Summary: The cannabis plant creates anti-inflammatory and pain-relieving molecules that are 30 times more powerful than Aspirin.
Source: University of Guelph
University of Guelph researchers are the first to uncover how the cannabis plant creates important pain-relieving molecules that are 30 times more powerful at reducing inflammation than Aspirin.
The discovery unlocks the potential to create a naturally derived pain treatment that would offer potent relief without the risk of addiction of other painkillers.
“There’s clearly a need to develop alternatives for relief of acute and chronic pain that go beyond opioids,” said Prof. Tariq Akhtar, Department of Molecular and Cellular Biology, who worked on the study with MCB professor Steven Rothstein. “These molecules are non-psychoactive and they target the inflammation at the source, making them ideal painkillers.”
Using a combination of biochemistry and genomics, the researchers were able to determine how cannabis makes two important molecules called cannflavin A and cannflavin B.
Known as “flavonoids,” cannflavins A and B were first identified in 1985, when research verified they provide anti-inflammatory benefits that were nearly 30 times more effective gram-for-gram than acetylsalicylic acid (sold as Aspirin).
However, further investigation into the molecules stalled for decades in part because research on cannabis was highly regulated. With cannabis now legal in Canada and genomics research greatly advanced, Akhtar and Rothstein decided to analyze cannabis to understand how Cannabis sativa biosynthesizes cannflavins.
“Our objective was to better understand how these molecules are made, which is a relatively straightforward exercise these days,” said Akhtar. “There are many sequenced genomes that are publicly available, including the genome of Cannabis sativa, which can be mined for information. If you know what you’re looking for, one can bring genes to life, so to speak, and piece together how molecules like cannflavins A and B are assembled.”
With the genomic information at hand, they applied classical biochemistry techniques to verify which cannabis genes were required to create cannflavins A and B. Their full findings were recently published in the journal Phytochemistry.
These findings provide the opportunity to create natural health products containing these important molecules.
“Being able to offer a new pain relief option is exciting, and we are proud that our work has the potential to become a new tool in the pain relief arsenal,” said Rothstein.
Currently, chronic pain sufferers often need to use opioids, which work by blocking the brain’s pain receptors but carry the risk of significant side effects and addiction. Cannflavins would target pain with a different approach, by reducing inflammation.
“The problem with these molecules is they are present in cannabis at such low levels, it’s not feasible to try to engineer the cannabis plant to create more of these substances,” said Rothstein. “We are now working to develop a biological system to create these molecules, which would give us the opportunity to engineer large quantities.”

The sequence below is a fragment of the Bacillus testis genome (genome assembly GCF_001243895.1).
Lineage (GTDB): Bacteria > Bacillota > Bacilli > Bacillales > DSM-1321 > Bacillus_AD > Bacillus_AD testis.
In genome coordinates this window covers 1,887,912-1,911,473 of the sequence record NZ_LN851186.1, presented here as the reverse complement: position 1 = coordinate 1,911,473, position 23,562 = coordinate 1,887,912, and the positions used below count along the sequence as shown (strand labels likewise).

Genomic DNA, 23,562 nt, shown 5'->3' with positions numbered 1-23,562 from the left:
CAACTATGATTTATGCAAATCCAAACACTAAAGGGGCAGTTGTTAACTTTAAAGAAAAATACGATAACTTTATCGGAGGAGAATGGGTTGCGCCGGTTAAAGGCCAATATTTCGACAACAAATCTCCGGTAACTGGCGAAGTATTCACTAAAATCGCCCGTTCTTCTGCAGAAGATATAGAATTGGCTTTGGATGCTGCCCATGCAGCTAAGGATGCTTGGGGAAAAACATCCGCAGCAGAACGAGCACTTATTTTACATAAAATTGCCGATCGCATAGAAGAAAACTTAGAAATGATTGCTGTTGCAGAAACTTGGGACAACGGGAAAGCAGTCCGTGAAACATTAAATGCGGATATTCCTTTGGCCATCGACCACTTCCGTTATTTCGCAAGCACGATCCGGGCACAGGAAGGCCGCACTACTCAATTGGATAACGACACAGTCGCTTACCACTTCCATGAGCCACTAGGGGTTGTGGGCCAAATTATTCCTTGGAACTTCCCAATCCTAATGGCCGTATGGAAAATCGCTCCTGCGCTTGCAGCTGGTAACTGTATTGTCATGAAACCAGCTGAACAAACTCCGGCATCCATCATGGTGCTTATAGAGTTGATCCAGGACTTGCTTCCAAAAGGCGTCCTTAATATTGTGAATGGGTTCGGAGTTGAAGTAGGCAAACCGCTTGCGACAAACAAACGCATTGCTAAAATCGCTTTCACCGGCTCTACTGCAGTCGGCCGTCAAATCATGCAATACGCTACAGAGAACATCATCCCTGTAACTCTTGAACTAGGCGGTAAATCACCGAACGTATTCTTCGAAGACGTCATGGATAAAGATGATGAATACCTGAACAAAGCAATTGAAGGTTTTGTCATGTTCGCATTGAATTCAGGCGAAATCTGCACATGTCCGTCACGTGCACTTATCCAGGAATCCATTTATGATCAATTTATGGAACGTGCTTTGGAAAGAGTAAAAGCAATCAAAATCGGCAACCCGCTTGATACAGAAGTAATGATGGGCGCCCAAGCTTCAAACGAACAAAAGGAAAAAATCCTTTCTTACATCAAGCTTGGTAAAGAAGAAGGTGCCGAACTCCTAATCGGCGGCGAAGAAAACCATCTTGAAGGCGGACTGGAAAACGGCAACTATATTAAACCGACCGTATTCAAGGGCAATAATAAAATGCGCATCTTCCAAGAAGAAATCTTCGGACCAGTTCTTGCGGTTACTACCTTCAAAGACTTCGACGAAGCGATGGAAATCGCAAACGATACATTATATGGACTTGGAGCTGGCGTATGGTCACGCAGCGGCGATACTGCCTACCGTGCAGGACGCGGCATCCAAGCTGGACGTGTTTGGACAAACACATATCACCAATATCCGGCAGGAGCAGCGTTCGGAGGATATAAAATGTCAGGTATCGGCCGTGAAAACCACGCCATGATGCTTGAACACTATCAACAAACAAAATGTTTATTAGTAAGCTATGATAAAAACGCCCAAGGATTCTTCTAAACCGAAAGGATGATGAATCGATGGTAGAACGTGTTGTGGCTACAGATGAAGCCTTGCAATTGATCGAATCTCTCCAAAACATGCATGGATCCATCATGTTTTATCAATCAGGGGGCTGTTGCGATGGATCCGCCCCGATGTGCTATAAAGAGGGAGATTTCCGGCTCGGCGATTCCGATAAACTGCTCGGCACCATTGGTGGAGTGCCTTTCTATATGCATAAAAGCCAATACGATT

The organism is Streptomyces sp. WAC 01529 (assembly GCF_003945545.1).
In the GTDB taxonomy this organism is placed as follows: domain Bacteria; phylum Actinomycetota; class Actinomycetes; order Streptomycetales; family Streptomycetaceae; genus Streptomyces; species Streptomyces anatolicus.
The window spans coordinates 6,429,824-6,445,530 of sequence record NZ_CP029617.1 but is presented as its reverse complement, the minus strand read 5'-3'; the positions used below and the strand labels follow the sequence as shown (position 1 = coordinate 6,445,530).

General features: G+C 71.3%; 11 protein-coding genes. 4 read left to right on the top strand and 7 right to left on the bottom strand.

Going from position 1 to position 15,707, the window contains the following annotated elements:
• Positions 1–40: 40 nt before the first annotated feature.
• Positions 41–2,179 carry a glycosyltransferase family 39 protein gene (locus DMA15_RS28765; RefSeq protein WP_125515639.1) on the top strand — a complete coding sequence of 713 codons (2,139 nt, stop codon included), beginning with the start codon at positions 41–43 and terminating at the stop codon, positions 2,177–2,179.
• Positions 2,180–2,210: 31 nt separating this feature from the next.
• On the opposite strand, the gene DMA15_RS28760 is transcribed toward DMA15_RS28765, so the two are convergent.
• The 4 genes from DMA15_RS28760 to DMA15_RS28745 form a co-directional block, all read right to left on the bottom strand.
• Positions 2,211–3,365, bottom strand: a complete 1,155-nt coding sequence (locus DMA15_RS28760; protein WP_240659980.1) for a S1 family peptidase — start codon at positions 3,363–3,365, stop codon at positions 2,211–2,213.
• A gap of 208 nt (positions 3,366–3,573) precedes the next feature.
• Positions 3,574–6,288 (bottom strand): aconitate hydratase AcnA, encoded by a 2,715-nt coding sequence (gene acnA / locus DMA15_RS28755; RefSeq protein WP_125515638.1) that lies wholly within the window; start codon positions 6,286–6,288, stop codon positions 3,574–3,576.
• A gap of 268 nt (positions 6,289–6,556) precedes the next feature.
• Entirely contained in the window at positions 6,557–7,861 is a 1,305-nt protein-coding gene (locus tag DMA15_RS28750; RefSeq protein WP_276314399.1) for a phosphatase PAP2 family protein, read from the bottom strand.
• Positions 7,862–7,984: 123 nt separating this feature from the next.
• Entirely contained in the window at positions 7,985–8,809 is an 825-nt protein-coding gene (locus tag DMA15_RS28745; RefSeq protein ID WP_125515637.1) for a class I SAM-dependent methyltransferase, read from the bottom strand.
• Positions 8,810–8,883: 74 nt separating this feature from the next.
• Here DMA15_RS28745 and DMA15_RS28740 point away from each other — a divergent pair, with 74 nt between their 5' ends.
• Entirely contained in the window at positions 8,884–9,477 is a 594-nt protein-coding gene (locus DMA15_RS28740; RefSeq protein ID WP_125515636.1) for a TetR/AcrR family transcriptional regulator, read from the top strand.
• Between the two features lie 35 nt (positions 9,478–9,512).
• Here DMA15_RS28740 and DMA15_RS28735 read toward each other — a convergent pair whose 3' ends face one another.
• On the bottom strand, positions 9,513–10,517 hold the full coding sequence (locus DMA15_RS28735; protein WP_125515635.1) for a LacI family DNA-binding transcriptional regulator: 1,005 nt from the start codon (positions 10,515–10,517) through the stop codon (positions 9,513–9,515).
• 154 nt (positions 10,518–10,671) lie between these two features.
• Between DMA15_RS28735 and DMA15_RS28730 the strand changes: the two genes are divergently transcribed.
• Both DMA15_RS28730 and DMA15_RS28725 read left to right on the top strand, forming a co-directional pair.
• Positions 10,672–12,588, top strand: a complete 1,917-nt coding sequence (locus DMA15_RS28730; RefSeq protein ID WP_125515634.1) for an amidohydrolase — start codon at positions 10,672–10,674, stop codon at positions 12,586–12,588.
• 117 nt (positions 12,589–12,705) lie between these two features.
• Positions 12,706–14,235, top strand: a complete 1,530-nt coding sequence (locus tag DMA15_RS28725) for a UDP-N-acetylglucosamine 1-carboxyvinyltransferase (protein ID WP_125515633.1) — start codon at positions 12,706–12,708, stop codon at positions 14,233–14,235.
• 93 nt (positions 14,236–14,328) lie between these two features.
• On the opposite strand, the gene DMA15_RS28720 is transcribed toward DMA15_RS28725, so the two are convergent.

The research team has partnered with a Toronto-based company, Anahit International Corp., which has licensed a patent from the University of Guelph to biosynthesize cannflavin A and B outside of the cannabis plant.
“Anahit looks forward to working closely with University of Guelph researchers to develop effective and safe anti-inflammatory medicines from cannabis phytochemicals that would provide an alternative to non-steroidal anti-inflammatory drugs,” said Anahit chief operating officer Darren Carrigan.
“Anahit will commercialize the application of cannflavin A and B to be accessible to consumers through a variety of medical and athletic products such as creams, pills, sports drinks, transdermal patches and other innovative options.”
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Source: University of Guelph Media Contacts: Tariq Ahktar – University of Guelph Image Source: The image is credited to Tariq Ahktar et al.
Biosynthesis of cannflavins A and B from Cannabis sativa L
In addition to the psychoactive constituents that are typically associated with Cannabis sativa L., there exist numerous other specialized metabolites in this plant that are believed to contribute to its medicinal versatility. This study focused on two such compounds, known as cannflavin A and cannflavin B. These prenylated flavonoids specifically accumulate in C. sativa and are known to exhibit potent anti-inflammatory activity in various animal cell models. However, almost nothing is known about their biosynthesis. Using a combination of phylogenomic and biochemical approaches, an aromatic prenyltransferase from C. sativa (CsPT3) was identified that catalyzes the regiospecific addition of either geranyl diphosphate (GPP) or dimethylallyl diphosphate (DMAPP) to the methylated flavone, chrysoeriol, to produce cannflavins A and B, respectively. Further evidence is presented for an O-methyltransferase (CsOMT21) encoded within the C. sativa genome that specifically converts the widespread plant flavone known as luteolin to chrysoeriol, both of which accumulate in C. sativa. These results therefore imply the following reaction sequence for cannflavins A and B biosynthesis: luteolin ► chrysoeriol ► cannflavin A and cannflavin B. Taken together, the identification of these two unique enzymes represent a branch point from the general flavonoid pathway in C. sativa and offer a tractable route towards metabolic engineering strategies that are designed to produce these two medicinally relevant Cannabis compounds.
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